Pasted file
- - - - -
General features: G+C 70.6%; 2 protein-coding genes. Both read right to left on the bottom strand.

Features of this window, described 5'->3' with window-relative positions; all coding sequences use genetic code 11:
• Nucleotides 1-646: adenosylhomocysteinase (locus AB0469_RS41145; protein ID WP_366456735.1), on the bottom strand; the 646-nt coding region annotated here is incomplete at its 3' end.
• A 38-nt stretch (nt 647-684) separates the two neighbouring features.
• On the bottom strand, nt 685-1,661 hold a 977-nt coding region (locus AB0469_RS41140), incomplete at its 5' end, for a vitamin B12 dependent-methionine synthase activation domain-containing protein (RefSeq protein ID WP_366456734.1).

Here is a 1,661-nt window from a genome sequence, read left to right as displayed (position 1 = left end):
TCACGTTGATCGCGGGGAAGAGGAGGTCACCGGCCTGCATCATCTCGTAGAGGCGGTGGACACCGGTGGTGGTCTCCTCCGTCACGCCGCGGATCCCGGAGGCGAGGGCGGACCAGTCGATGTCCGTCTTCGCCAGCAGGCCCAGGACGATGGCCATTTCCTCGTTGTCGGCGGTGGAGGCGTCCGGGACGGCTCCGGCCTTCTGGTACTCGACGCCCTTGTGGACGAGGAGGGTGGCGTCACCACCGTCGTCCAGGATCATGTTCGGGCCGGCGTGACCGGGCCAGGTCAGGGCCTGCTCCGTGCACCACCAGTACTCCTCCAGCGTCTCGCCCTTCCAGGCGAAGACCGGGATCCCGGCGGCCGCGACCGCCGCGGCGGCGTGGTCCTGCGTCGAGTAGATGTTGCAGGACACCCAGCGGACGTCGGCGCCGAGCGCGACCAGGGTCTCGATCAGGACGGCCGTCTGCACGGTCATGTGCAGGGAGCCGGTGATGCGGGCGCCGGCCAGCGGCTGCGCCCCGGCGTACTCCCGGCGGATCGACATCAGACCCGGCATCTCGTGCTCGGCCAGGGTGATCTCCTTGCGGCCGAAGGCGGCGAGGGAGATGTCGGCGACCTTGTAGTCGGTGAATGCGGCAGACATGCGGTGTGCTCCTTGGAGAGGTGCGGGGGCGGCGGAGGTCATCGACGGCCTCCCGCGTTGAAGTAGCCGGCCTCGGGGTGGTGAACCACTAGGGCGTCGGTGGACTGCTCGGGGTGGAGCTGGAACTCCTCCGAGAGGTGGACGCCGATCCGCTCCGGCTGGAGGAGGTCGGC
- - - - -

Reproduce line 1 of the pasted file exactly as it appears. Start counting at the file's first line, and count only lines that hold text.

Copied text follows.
General features: G+C 70.6%; 2 protein-coding genes. Both read right to left on the bottom strand.